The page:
I wonder if Donleavy set out to expose America’s reactionary underbelly in A Fairy Tale of New York? After all, the book contains pricelessly subversive set piece scenes such as the one where Cornelius admits to his go-getting industrialist boss – for whom he writes zippy advertising slogans – that he believes himself to be having a nervous breakdown. Cornelius also opines that black and Jewish folk should be running America. “I would be more like an observer than standing in judgement,” he muses. “I was accepting the situation in America and trying to describe it as best I could; just building a story and writing about the social scenery in New York City. Always describing, rather than judging.”
Although Donleavy favours this anthropological approach, and seems averse to tub-thumping, there are certain recurrent themes in his work, such as a hatred of bullying and a desire for upward mobility on the part of many of his chief protagonists. There is also the oft-repeated recollection in Donleavy’s autobiographical writing that his Irish parents grew up “without a pot to piss in”. This yen for the high life appears to be a powerful undercurrent in his work. And yet it seems to run against a passionate rejection of all forms of snobbery.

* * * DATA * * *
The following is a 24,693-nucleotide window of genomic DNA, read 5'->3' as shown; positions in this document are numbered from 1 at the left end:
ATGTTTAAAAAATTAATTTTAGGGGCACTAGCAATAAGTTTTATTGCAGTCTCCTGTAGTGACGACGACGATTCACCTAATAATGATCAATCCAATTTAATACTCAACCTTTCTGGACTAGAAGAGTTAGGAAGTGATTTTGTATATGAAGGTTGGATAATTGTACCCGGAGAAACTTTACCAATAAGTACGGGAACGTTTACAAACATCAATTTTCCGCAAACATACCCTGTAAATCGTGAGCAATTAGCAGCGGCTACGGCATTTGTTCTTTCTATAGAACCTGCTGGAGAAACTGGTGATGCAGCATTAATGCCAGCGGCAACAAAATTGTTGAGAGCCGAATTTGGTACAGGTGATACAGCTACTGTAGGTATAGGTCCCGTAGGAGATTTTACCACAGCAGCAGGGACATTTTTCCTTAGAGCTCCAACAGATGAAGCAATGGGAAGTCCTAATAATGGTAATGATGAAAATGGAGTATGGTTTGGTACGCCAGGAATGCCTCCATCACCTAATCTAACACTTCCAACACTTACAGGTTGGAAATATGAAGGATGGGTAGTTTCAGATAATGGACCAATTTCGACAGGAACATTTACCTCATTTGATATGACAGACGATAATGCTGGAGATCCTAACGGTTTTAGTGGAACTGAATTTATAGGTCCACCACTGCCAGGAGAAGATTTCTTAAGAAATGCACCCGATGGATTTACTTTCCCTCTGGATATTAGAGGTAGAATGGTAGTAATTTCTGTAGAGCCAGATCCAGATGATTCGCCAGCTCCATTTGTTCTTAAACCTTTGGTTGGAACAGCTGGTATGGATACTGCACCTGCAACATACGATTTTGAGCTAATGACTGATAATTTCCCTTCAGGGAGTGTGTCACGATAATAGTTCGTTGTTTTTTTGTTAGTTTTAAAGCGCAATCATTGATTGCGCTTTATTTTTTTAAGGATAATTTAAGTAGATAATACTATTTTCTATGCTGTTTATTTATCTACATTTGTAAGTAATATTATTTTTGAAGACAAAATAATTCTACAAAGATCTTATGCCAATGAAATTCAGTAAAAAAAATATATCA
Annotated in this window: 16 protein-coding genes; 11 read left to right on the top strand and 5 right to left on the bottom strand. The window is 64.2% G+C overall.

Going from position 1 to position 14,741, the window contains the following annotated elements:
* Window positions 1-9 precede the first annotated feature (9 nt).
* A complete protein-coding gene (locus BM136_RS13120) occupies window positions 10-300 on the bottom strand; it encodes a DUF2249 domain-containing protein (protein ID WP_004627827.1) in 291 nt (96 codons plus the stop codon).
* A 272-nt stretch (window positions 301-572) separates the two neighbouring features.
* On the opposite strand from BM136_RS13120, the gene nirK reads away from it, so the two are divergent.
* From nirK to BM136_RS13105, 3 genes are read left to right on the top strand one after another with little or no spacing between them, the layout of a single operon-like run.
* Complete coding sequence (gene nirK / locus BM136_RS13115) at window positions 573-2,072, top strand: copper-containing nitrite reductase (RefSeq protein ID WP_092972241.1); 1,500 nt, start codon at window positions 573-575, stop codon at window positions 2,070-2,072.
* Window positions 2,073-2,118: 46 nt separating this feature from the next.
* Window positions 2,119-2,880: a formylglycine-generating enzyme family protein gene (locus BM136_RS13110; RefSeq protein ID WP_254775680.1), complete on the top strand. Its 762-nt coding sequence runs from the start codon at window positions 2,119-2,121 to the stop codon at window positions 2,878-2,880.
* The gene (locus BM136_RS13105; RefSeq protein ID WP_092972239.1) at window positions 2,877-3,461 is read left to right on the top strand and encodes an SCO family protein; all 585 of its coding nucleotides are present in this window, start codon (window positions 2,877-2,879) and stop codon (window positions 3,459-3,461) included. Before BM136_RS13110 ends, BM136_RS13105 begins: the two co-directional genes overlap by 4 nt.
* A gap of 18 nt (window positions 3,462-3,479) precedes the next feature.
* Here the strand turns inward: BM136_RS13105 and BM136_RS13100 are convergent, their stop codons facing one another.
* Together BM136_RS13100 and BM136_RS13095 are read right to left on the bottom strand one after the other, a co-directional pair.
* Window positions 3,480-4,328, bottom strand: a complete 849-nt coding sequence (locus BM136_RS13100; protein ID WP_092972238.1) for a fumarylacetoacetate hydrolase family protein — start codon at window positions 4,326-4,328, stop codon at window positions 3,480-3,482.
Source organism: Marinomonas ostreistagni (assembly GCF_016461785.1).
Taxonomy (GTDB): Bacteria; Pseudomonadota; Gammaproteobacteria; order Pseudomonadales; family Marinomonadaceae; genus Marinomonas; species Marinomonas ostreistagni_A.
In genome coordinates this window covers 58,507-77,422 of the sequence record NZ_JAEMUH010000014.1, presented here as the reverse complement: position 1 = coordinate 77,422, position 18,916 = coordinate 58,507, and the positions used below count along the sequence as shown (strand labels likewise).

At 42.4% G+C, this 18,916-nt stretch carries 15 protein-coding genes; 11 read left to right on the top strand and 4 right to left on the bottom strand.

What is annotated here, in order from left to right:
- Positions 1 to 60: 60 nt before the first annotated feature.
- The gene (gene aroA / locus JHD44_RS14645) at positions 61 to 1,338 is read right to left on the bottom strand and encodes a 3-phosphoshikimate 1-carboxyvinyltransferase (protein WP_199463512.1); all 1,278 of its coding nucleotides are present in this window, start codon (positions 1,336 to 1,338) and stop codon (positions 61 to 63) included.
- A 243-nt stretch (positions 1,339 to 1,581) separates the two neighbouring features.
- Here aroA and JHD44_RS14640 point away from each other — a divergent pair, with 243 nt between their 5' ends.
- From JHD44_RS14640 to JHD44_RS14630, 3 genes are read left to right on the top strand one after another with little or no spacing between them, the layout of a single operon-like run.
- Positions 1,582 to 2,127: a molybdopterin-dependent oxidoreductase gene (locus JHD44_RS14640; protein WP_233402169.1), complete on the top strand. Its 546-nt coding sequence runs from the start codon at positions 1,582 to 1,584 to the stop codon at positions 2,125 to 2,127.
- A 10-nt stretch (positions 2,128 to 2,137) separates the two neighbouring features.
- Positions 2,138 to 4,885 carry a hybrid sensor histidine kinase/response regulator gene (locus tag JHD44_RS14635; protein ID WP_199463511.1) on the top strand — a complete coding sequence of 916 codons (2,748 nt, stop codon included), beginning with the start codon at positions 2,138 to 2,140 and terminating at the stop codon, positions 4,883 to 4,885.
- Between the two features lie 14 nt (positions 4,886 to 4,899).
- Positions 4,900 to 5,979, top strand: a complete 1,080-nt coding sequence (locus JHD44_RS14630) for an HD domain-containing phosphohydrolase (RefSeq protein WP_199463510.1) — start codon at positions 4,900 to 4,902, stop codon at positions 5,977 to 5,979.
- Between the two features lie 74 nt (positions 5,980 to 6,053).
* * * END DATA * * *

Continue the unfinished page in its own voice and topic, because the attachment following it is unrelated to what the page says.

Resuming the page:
“That sensitivity to social differences was natural for me, growing up in (the salubrious neighbourhood of Woodlawn in the Bronx) New York City. Back then, my closest pal was a boy called Thomas Gill. One day, I was looking for him, and his father said to me: ‘Tommy’s not around. He’s at Glen Isle Casino: would you like to go out there?’ I said: ‘Yes please, I’d like to see Tommy’. So he said: ‘Come with me – I’m going out there. Here’s the car now. I have to go and do other things, but the car is at your disposal’. So I got into this great big car and I could see the green tint on the window and feel the weight of this huge machine. And you could just tell that the car was bullet-proofed. But what I was not prepared for, as we drove down 59th Street to 5th Avenue, was how the police immediately stopped the traffic. I just could not understand this; that the car belonged to someone who was recognized by all of the policemen. The traffic ahead had been stopped in advance – as I’m on my way to see my pal! So I said to Tommy when I arrived: ‘What the hell is going on with this car?’ And he said: ‘You were in the Sheriff of New York’s car.’ No one in New York knew the city had a sheriff for a start! Yet New York City has a sheriff – like in a western town. I was intrigued by this.